Raleigh Lawyers – Kurtz & Blum PLLC
Education and Law Project
ABOUT THE EDUCATION AND LAW PROJECT. The Education and Law Project seeks to improve and reform public education from pre-K to 12th grade through policy advocacy, community outreach and litigation. OUR GOALS. Secure the funding public schools need in order to provide a high-quality education to every child. LEGISLATIVE ADVOCACY.
School Funding: We work with legislators, policymakers and community leaders to secure adequate and equitable state funding for public schools, and we advocate for necessary increases in funding for effective programs that serve low-income, at-risk or underserved students. We also fight efforts to dismantle and privatize public education through the diversion of state funds for public schools to unproven, unregulated charter schools or to private schools through tax credits or vouchers. Responsible Charter School Policies: We strive to make sure state policies mandate that charter schools fulfill their original mission – to be centers of innovation that share their successes with all schools and to serve the most at-risk students. We continue to work with policymakers, school leaders and parents to make sure suspension and expulsion policies do not discriminate against minority students. COMMUNITY EMPOWERMENT.
School Diversity: We work with allies to fight efforts to resegregate public schools. We participated with some of our partners in the filing of a Title VI Complaint with the Office of Civil Rights of the Department of Education to end harmful resegregation of schools after the loss of Wake County’s nationally recognized diversity policy for school assignment. Legal Representation to End Systemic Problems: We provide legal assistance to families that encounter barriers to accessing public schools or getting necessary supports for their students. This may include difficulty registering a student for school, refusal by a school to create or implement a Personal Education Plan, and other situations that put students at risk for failing. Education Workshops: We are available to speak on a wide variety of issues impacting public education, including students’ rights, suspension and expulsion policies, state and local education funding, and state legislation related to education.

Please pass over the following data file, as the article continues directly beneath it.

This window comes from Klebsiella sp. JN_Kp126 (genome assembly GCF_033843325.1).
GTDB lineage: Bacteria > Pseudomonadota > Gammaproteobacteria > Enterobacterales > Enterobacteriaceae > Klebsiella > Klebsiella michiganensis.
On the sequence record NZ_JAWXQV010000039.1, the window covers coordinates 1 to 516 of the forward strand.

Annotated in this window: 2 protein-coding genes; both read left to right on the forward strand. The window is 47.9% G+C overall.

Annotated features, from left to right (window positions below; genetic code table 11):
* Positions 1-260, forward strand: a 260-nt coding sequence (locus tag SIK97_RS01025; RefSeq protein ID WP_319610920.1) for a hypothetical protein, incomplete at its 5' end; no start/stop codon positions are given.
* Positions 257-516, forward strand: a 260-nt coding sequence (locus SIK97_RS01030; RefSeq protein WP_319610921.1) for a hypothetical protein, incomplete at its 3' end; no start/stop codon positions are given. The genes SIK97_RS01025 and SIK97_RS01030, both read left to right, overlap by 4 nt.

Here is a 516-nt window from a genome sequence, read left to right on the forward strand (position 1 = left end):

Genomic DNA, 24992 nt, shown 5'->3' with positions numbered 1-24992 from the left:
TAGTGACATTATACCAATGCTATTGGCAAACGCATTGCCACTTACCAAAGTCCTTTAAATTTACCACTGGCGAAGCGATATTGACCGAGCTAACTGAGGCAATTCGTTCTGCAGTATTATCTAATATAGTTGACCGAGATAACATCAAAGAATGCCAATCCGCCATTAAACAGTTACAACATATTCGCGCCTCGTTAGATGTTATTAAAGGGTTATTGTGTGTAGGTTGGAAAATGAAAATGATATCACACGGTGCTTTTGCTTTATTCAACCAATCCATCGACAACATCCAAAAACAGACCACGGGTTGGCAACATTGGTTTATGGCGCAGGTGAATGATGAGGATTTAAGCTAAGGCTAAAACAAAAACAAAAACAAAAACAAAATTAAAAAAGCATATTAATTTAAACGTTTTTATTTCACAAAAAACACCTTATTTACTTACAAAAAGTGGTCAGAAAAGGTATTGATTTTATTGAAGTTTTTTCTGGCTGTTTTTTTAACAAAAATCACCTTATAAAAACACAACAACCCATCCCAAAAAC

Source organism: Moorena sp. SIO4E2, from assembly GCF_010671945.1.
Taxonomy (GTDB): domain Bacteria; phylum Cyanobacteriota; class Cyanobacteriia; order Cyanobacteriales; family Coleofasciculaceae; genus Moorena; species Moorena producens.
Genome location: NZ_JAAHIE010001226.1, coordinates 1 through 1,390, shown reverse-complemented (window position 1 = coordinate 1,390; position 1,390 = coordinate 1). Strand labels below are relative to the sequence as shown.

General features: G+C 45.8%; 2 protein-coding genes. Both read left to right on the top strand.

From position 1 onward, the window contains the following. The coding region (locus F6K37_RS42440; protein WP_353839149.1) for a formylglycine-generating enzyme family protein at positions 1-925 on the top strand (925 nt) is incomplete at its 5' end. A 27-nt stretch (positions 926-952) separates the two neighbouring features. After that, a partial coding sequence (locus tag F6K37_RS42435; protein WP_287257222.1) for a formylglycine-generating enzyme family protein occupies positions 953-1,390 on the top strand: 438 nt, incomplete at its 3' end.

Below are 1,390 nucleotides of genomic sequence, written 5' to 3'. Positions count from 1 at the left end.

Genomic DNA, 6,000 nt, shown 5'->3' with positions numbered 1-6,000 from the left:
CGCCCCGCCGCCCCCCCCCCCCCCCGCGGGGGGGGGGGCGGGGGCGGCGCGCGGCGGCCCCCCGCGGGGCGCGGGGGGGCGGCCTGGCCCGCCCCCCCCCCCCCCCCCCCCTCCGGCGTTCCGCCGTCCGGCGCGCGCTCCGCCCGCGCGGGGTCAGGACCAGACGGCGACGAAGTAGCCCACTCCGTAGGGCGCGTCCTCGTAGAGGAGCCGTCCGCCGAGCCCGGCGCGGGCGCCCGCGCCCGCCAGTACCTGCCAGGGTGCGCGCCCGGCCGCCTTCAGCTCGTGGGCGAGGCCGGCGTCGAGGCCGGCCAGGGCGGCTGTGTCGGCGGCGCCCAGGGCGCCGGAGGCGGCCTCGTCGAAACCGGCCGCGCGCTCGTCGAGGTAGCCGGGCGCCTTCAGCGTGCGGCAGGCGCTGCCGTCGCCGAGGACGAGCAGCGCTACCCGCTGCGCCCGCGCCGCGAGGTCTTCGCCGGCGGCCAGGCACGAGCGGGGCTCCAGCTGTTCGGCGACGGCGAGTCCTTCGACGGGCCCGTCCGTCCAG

Contact The Education and Law Project to request a speaker at your school, church or community meeting.
NCDOT: Medical Review Program
The N.C. Division of Motor Vehicles’ Medical Review Unit gathers and evaluates medical information of drivers who have medical conditions that could affect safety on the state’s roads. The goal of the Medical Review Program is to help protect highway safety without causing unnecessary hardship on drivers. Reasons for Medical Evaluations The Medical Review Unit evaluates a driver when there is concern that a medical condition might have an impact on his or her driving ability and safety. Driver license examiners who request a medical evaluation when a customer reports a new medical condition.